“We had to figure out the correct combination of structural configurations responsible for the amorphous nature of the material,” explained co-corresponding author Deyu Lu, a scientist in the CFN Theory and Computation Group. “First, we screened an existing structural database and identified more than 300 relevant local structures using data analytics tools previously developed by former CFN postdoc Mehmet Topsakal and CSI computational scientist Shinjae Yoo. We calculated the x-ray absorption spectra for each of these structures and selected 11 representative ones as basis functions to fit our experimental results. From this analysis, we determined the percentage of titanium atoms with a particular local coordination.”

The analysis showed that about half of the titanium atoms were “undercoordinated.” In other words, these titanium atoms were surrounded by only four or five oxygen atoms, unlike the structures in most common forms of titania, which have six neighboring oxygen atoms.

To validate the theoretical result, Lu and the other theorists—Mark Hybertsen, leader of the CFN Theory and Computation Group; CFN postdoc Sencer Selcuk; and former CFN postdoc John Lyons, now a physical scientist at the Naval Research Lab—created an atomic-scale model of the amorphous titania structure. They applied the computational technique of molecular dynamics to simulate the annealing process that produced the amorphous structure. With this model, they also computed the x-ray absorption spectrum of titania; their calculations confirmed that about 50 percent of the titanium atoms were undercoordinated.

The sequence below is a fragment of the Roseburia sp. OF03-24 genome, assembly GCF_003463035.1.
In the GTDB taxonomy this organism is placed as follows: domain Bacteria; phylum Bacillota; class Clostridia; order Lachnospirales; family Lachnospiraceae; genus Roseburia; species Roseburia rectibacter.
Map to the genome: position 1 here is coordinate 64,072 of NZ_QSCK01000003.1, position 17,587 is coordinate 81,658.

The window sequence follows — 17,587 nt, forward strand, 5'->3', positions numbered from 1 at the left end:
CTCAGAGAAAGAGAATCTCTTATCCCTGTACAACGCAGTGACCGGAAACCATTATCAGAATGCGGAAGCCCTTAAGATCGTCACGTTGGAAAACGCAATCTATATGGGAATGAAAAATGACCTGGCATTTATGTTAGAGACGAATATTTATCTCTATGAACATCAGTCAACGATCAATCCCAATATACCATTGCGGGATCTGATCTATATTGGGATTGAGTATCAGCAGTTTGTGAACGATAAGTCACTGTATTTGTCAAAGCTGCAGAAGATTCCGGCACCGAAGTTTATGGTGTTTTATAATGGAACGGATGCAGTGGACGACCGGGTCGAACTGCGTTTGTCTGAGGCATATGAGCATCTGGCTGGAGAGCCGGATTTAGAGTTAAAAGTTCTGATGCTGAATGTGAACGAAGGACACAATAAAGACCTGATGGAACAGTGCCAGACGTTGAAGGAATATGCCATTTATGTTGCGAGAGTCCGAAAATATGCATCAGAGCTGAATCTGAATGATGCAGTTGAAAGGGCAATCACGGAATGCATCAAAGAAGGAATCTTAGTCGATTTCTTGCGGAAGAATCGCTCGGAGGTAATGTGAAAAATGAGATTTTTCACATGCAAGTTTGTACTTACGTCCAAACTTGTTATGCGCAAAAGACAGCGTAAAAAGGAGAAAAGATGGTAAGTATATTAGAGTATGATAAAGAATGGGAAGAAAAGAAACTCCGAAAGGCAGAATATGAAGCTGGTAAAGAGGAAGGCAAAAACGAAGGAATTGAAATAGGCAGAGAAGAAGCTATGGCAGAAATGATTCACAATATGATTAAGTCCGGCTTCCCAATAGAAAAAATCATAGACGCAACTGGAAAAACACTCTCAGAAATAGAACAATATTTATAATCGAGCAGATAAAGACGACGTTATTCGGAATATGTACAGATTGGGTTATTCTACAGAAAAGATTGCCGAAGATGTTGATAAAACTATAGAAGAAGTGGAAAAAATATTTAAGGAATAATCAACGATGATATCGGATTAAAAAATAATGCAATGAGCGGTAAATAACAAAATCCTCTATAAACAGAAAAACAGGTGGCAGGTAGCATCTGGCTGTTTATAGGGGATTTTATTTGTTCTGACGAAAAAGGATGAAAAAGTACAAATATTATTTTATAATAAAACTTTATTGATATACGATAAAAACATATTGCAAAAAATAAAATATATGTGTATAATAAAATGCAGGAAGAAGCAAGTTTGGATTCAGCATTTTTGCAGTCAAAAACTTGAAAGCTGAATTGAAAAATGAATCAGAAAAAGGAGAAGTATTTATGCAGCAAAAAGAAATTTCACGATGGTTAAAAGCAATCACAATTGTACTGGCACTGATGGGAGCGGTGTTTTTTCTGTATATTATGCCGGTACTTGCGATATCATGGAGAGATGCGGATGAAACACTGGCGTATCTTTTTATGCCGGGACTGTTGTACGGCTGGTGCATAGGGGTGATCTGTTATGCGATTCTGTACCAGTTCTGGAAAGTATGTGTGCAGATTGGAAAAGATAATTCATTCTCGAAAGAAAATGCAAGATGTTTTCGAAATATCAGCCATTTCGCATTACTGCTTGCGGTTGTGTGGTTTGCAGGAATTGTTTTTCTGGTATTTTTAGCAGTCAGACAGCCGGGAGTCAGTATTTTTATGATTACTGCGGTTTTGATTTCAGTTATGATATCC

“These two independent methods gave us a consistent message about the local structure of titania,” said Lu.

“Fully coordinated atoms are not very active because they cannot bind to the molecules they do chemistry with in reactions,” explained Stavitski. “To make catalysts more active, we need to reduce their coordination.”

“Amorphous titania transport behavior is very different from bulk titania,” added Liu.

“Amorphous titania can efficiently transport both holes and electrons as active charge carriers, which drive the water-splitting reaction. But to understand why, we need to know the key atomic-scale motifs.”

To the best of their knowledge, the scientists are the first to study amorphous titania at such a fine scale.

“To understand the structural evolution of titania on the atomic level, we needed scientists who know how to grow active materials, how to characterize these materials with the tools that exist at the CFN and NSLS-II, and how to make sense of the characterization results by leveraging theory tools,” said Stavitski.

Next, the team will extend their approach of combining experimental and theoretical spectroscopy data analysis to materials relevant to quantum information science (QIS). The emerging field of QIS takes advantage of the quantum effects in physics, or the strange behaviors and interactions that happen at ultrasmall scales. They hope that CFN and NSLS-II users will make use of the approach in other research fields, such as energy storage.

Brookhaven National Laboratory (BNL)